Florida Vegetables in Summer

Photo of prepped and cooked onions, carrots, and peppers plus a couple of mushrooms and some squash. Photo by Tyler Jones, UF/IFAS 2017.

It’s that time of year again when the variety of produce available at the farmers’ markets dwindles and you’re largely limited to hardy, heat- and drought-tolerant Florida vegetables like eggplant, okra, Seminole pumpkin and Malabar spinach. For weeks now nobody has had carrots at the Saturday market except for one stall, and theirs are all… nematode-ey. I buy them, anyway, because I’m not going to Publix for some trucked-in-from-Cali carrots when there are perfectly good Florida-grown carrots right there in front of me. They may have a bit of cosmetic damage but they’re still delicious and full of healthful fiber and beta carotene and whatever all other micronutrients carrots have that are good for you.

Florida vegetable curry… in Ireland!

I happen to have a can of Irish “Chip Shop Curry” mix that I got at the European market when I visited my aunt and uncle in North Carolina earlier this summer. All you do, you mix four heaping tablespoons of this stuff with 400 ml of water and start it simmering. Then you cut up whatever you gleaned from the farmers’ market in order of how much time it needs to cook and throw it in the pot with the curry stuff. (I’m going to make my own premix when I run out of the storebought stuff by combining a bunch of flour with a bunch of curry powder and adding a smaller bunch of supersalt [which is regular table salt + MSG, countless brands available at an Asian market near you]. Probably not a great idea to leave that stuff sitting around too long, because flour does spoil, and of course my homemade mix won’t have preservatives, but I tend to resort to curry a lot when faced with piles of vegetables, so I’ll probably use it up quickly.) Best of all, the can from the European market promises that I will think I’m in a cottage in Ireland eating takeaway from a chip shop! It’s hard to imagine a more refreshing dinner plan for a summer night.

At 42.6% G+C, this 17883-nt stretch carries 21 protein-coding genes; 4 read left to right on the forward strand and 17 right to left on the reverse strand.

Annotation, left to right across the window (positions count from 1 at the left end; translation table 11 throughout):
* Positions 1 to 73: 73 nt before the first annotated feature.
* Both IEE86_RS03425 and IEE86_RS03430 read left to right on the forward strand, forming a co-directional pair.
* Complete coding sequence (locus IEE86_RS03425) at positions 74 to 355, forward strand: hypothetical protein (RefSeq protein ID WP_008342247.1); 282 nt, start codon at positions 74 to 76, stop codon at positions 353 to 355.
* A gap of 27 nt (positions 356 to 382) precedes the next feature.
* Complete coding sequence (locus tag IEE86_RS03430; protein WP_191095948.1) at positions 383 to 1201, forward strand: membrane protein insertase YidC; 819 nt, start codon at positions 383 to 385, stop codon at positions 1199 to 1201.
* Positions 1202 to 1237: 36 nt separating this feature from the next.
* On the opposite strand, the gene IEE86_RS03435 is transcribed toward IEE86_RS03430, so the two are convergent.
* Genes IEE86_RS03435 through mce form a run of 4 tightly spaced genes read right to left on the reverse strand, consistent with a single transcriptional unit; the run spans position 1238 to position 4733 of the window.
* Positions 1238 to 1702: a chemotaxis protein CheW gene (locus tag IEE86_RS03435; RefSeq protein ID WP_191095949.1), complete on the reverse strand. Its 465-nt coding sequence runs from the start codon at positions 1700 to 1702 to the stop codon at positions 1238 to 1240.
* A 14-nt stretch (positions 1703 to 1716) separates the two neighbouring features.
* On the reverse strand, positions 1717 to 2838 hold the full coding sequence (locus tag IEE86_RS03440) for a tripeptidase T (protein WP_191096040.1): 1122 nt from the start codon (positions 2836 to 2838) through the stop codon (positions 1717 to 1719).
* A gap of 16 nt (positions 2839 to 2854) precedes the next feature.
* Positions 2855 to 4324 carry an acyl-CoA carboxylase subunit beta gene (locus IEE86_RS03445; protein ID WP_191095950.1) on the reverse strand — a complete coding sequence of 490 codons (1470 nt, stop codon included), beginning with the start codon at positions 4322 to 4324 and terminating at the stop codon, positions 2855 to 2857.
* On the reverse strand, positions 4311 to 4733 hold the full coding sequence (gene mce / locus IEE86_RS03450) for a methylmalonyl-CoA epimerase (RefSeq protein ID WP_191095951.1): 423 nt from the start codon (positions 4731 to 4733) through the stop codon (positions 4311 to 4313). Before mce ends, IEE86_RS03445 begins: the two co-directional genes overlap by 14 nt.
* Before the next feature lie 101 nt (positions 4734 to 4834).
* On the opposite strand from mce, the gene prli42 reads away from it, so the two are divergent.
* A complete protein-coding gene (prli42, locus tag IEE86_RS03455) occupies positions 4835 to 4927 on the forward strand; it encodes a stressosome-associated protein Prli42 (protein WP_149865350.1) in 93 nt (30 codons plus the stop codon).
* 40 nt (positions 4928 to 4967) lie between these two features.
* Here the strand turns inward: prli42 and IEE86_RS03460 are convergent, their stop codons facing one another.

4H kids learning how to cook healthy foods, in this case, "Quick Vegetable Curry." Healthy diet, cooking, nutrition. UF/IFAS Photo by Tyler Jones.
Carrots are an essential part of these Florida 4-H-ers’ Quick Vegetable Curry. I “enhanced” the photo and read the recipe, and it’s almost inarguable it’s going to be tastier than mine given the greater variety of vegetables they’re using–plus tomato paste and optional garbanzo beans! On the other hand, there is zero guarantee these youths are going to take one bite of their curry and be transported to a chip shop in Ireland.

Nematodes love Florida vegetables, too

What do I mean by “nematode-ey carrots?” I mean carrots that look like the two in the picture below. Those two carrots have the telltale forking that reveals they’ve been attacked by nematodes, which are tiny little creatures that live in the soil and that have a love for root crops almost as fierce as my own. Carrots with nematode damage are fine to eat. The problem is, they can be hard for growers to market because they don’t look like the perfect specimens you see in supermarkets. UF/IFAS scientists are working to help out Florida farmers by finding ways to protect carrots and other crops from nematode damage. You can keep current on the latest discoveries and innovations in the ongoing struggle against nematodes on Ask IFAS.